TOPEKA – (November 15, 2016) – Three state attorneys general have asked President-elect Donald Trump to take steps to ensure terrorist detainees held at Guantanamo Bay are not transferred to the United States in the final weeks of the Obama administration.
In a letter sent today, Kansas Attorney General Derek Schmidt, along with the attorneys general of Colorado and South Carolina, asked the president-elect to “raise this issue personally with President Obama and procure his commitment that the outgoing administration will not seek to close Guantanamo or transfer any current detainees to our homeland.”
Facilities at Fort Leavenworth, Kansas; Colorado; and South Carolina have been identified a potential sites for any detainees moved from Guantanamo Bay. Citing security concerns, Kansas officials strongly oppose moving detainees to Fort Leavenworth.
“President Obama has been steadfast in his commitment to close Guantanamo in order to fulfill his long-time promise,” the attorneys general wrote to the president-elect. “Until the President has withdrawn his Executive Order, we would be derelict to accept conclusory press reports and assume he will leave office with Guantanamo operational. There remains a very real possibility the President may choose to push beyond his executive authority and move these terrorists to our country.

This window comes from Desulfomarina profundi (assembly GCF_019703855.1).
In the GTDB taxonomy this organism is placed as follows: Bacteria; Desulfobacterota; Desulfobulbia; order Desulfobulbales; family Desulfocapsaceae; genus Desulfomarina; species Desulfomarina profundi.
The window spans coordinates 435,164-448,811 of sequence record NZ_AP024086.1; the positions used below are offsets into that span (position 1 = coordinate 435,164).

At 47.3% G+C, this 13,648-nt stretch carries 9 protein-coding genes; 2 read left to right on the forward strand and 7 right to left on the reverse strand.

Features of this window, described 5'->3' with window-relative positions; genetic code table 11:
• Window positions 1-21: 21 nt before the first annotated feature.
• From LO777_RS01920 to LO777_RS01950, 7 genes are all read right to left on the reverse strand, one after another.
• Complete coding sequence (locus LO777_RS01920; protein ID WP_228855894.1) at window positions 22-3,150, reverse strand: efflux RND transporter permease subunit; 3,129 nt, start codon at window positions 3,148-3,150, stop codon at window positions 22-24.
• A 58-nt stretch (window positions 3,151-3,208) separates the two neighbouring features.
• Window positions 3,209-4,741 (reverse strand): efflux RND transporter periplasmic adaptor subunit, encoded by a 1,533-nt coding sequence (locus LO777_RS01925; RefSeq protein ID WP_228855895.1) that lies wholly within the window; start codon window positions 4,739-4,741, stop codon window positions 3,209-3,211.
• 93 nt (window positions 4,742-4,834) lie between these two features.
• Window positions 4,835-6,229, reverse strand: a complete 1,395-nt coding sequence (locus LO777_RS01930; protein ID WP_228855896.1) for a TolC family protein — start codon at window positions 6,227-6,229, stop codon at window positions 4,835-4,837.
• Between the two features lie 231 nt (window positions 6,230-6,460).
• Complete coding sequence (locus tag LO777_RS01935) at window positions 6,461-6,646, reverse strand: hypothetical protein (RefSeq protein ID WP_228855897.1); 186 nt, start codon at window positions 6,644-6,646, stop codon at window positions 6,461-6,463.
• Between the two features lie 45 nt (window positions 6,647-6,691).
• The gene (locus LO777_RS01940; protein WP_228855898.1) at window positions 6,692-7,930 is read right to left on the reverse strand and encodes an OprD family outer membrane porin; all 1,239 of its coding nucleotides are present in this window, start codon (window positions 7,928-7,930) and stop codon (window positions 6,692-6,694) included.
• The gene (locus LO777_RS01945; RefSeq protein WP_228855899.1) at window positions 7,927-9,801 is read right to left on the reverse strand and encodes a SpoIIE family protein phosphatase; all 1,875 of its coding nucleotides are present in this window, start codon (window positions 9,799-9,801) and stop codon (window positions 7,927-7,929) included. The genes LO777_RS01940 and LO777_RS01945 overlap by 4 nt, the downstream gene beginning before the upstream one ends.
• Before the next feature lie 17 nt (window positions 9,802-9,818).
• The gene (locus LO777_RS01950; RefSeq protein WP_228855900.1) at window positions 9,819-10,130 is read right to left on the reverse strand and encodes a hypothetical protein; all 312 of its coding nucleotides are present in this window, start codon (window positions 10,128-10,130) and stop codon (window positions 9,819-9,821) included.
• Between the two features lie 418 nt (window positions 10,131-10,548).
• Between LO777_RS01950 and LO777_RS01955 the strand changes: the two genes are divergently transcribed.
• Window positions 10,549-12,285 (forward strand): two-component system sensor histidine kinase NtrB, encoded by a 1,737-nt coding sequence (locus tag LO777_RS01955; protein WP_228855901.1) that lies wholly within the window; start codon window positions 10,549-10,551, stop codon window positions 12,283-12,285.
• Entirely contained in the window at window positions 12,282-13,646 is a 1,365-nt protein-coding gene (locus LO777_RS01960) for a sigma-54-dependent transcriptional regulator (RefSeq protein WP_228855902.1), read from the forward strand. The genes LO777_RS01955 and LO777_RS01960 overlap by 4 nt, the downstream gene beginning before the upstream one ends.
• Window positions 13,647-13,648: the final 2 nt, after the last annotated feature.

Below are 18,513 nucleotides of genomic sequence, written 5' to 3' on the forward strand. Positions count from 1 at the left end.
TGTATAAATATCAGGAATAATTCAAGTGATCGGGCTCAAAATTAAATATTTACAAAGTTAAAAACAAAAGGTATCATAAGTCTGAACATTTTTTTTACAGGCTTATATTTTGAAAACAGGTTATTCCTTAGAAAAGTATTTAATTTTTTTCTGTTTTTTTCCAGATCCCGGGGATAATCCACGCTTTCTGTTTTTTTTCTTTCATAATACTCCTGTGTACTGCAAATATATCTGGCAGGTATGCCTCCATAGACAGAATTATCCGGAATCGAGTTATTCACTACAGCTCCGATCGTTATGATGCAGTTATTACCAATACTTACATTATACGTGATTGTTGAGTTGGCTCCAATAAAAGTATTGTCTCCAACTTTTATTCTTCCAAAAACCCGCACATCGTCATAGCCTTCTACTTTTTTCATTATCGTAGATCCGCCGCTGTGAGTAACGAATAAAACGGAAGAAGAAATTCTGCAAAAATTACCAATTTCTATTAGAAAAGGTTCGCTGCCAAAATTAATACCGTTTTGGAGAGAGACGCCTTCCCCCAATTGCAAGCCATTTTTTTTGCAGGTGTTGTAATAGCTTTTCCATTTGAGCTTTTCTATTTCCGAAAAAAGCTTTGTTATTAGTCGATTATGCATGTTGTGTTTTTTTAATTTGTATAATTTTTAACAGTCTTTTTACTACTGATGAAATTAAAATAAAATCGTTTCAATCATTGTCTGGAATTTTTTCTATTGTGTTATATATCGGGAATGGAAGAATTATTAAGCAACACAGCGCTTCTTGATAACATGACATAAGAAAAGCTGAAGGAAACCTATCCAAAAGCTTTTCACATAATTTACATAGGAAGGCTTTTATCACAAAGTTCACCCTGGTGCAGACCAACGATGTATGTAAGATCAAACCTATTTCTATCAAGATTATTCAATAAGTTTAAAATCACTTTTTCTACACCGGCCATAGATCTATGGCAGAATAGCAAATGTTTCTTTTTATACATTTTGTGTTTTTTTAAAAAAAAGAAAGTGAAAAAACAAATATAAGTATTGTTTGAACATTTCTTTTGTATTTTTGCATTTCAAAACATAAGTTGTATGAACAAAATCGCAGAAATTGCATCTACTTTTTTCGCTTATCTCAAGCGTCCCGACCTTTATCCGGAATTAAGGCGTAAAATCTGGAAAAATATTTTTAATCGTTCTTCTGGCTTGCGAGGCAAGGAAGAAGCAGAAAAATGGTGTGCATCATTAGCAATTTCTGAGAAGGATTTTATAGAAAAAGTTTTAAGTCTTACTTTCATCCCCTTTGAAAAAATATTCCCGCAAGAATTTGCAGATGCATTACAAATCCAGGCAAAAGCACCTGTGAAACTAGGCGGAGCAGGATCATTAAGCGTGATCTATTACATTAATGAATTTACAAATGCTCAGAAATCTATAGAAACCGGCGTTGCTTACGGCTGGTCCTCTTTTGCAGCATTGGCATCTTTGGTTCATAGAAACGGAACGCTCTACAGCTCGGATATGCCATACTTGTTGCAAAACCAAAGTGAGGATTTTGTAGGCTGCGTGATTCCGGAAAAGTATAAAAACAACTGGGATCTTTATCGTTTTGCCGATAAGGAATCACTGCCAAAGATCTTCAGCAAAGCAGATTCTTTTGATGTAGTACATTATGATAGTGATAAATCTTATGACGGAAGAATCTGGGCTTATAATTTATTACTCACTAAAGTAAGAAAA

“As chief legal officers of Colorado, Kansas and South Carolina, we ask you to ensure detainees are not transferred to the United States. … We remain committed to exercising all legal options available to us to stop any effort to transfer detainees to American soil.”
In November 2015, the three state attorneys general wrote to President Obama raising concerns about a potential detainee transfer. They never received a response.
Attorney General Schmidt then lodged a Freedom of Information Act request with the Department of Defense for documents related to preparations for a possible detainee transfer. When the documents were not produced, he filed a lawsuit to obtain them. The first single-page document produced by the federal administration showed federal authorities had spent money to send teams to the three states to assess the suitability of facilities, despite a federal-law prohibition on expending money to move detainees.
Under the schedule agreed to in the court proceeding, the federal administration was scheduled to provide a second round of documents to Kansas today.
A copy of the attorneys general letter to President-elect Trump is available at http://bit.ly/2fS4Xbz.